Are you a legal professional? Visit our professional site

Search for legal issues
For help near (city, ZIP code or county)
Please enter a legal issue and/or a location

Guilty Plea in Times Square Bomber Case

Article Placeholder Image
By Kamika Dunlap on June 22, 2010 12:41 PM

Although Pakistan-born U.S. citizen Faisal Shahzad entered a guilty plea to an attempted Times Square bombing he was unapologetic for his actions.

Calling himself a "Muslim soldier," car bomber suspect Faisal Shahzad entered a guilty plea to 10 terrorism and weapons counts, some of which carry mandatory life sentences, the New York Times reports.

In court the 30-year-old Times Square car bomber suspect described himself as, "part of the answer to the U.S. terrorizing the Muslim nations and the Muslim people," and admitted receiving training to build a bomb to wage an attack on the U.S.

As previously discussed, Faisal Shahzad is accused of attempting to set off a car bomb and considered other targets in and around New York City area before the failed attack.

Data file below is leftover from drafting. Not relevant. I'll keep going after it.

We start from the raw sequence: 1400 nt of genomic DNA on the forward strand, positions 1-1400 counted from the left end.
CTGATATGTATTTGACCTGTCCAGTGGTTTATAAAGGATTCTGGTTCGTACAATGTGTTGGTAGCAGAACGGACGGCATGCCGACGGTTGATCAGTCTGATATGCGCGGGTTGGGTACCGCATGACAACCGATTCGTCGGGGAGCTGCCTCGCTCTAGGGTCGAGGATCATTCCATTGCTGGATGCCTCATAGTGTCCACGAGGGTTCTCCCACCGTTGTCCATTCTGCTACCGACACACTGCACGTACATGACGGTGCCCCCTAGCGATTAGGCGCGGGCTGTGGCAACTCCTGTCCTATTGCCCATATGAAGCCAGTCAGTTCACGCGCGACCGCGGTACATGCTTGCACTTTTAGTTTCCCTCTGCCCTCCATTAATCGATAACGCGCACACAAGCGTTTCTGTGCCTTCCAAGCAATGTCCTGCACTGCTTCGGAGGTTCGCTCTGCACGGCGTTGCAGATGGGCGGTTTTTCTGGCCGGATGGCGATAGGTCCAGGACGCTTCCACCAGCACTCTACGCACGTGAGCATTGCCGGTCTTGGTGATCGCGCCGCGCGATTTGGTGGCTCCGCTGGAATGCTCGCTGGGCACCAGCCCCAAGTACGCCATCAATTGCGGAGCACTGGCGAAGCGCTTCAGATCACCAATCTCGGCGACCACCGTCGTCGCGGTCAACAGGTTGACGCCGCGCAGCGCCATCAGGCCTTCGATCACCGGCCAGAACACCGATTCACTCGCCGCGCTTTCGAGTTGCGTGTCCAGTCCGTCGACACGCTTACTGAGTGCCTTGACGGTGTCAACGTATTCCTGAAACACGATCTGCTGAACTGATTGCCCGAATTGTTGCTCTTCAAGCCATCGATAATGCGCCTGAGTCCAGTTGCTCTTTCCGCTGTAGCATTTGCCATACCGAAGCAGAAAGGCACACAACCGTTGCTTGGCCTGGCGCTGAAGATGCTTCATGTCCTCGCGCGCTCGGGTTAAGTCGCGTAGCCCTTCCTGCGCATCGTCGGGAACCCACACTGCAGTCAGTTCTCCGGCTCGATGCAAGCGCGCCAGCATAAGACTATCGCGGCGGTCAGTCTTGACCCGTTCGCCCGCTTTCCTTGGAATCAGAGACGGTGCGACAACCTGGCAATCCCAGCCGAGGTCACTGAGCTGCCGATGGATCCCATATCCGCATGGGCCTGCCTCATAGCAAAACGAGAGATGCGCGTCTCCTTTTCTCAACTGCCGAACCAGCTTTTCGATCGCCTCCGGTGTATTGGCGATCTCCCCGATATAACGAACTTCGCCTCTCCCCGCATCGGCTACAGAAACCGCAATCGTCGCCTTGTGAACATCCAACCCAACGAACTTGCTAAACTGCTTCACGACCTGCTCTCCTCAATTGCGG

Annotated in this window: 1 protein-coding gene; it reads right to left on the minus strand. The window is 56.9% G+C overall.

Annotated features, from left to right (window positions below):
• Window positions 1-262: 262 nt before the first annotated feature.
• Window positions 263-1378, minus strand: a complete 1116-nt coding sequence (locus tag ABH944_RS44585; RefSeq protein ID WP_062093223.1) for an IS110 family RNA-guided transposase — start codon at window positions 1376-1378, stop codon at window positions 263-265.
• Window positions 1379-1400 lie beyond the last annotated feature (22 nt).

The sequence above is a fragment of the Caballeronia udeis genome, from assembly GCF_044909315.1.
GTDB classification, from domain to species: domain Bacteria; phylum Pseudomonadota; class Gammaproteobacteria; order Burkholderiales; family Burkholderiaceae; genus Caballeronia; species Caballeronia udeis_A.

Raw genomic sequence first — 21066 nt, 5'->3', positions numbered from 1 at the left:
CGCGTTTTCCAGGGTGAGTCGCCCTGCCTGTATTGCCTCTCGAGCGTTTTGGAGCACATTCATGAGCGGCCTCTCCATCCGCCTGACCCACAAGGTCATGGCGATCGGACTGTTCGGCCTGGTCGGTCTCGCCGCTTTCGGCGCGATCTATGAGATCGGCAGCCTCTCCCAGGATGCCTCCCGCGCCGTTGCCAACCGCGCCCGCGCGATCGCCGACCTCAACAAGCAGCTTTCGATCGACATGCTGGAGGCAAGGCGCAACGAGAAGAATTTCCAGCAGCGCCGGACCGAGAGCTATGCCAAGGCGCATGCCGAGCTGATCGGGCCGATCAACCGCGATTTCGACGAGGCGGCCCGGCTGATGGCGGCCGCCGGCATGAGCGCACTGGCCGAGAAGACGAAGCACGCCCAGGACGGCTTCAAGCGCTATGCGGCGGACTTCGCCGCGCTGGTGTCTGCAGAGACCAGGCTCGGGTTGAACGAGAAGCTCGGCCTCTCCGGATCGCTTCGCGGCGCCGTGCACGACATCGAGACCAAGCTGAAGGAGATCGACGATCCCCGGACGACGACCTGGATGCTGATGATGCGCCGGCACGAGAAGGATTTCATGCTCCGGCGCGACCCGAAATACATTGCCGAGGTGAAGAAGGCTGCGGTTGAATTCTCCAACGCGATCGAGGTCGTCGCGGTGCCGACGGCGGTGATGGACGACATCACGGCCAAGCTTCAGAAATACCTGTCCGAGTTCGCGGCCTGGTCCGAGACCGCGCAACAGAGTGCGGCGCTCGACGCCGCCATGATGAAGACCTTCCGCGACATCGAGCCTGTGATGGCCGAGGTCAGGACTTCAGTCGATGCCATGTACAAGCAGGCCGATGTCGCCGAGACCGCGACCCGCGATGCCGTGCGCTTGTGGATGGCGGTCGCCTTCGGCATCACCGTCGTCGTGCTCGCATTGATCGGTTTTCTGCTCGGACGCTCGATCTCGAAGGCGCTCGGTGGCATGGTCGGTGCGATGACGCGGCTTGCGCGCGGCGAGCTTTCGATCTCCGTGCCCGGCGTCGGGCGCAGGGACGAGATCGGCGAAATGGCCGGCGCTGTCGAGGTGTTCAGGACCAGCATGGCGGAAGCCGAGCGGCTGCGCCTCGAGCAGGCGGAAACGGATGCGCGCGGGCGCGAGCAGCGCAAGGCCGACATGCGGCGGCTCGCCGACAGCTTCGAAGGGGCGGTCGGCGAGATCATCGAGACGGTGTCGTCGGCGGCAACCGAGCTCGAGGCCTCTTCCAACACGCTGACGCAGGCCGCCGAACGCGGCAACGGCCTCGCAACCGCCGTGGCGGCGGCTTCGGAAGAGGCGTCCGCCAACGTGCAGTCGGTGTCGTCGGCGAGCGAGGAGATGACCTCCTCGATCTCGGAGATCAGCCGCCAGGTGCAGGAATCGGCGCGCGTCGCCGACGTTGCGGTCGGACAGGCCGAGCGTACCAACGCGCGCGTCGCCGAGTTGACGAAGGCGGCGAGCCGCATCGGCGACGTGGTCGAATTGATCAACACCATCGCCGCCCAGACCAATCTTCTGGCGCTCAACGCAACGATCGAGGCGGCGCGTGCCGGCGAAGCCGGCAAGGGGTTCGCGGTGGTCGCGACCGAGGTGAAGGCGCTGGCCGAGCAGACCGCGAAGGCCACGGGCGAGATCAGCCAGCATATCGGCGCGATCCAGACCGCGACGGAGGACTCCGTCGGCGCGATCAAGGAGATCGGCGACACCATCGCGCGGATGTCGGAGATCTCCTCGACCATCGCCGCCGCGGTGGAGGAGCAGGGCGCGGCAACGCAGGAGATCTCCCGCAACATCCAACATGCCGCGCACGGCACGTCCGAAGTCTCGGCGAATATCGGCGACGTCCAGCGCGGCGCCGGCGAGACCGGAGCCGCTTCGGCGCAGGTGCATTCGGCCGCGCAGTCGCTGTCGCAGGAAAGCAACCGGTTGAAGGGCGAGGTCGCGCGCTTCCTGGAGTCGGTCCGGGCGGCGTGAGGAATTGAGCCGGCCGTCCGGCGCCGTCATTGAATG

In addition, he has admitted his role in the failed attempt to explode a car bomb in Manhattan's theater district in the heart of Times Square.

He was arrested while on board a flight bound for Dubai that was taxiing away from the gate at Kennedy Airport.

It is unknown how the alleged car bomber was able to board the flight with a last-minute ticket despite being hunted by the FBI and being placed on the federal no-fly list.

Shahzad was not known to the U.S. intelligence community before the failed bombing attempt.

According to the Department of Justice, Faisal Shahzad faces charges of conspiracy and attempt to use a weapon of mass destruction, conspiracy and attempt to commit international terrorism.

According to the indictment, Faisal Shahzad received $5,000 in cash from a co-conspirator in Pakistan and $7,000 more allegedly sent at the co-conspirator's direction.

The money was channeled through an underground money transfer network known as "hawala," federal authorities said.

Find a Lawyer

More Options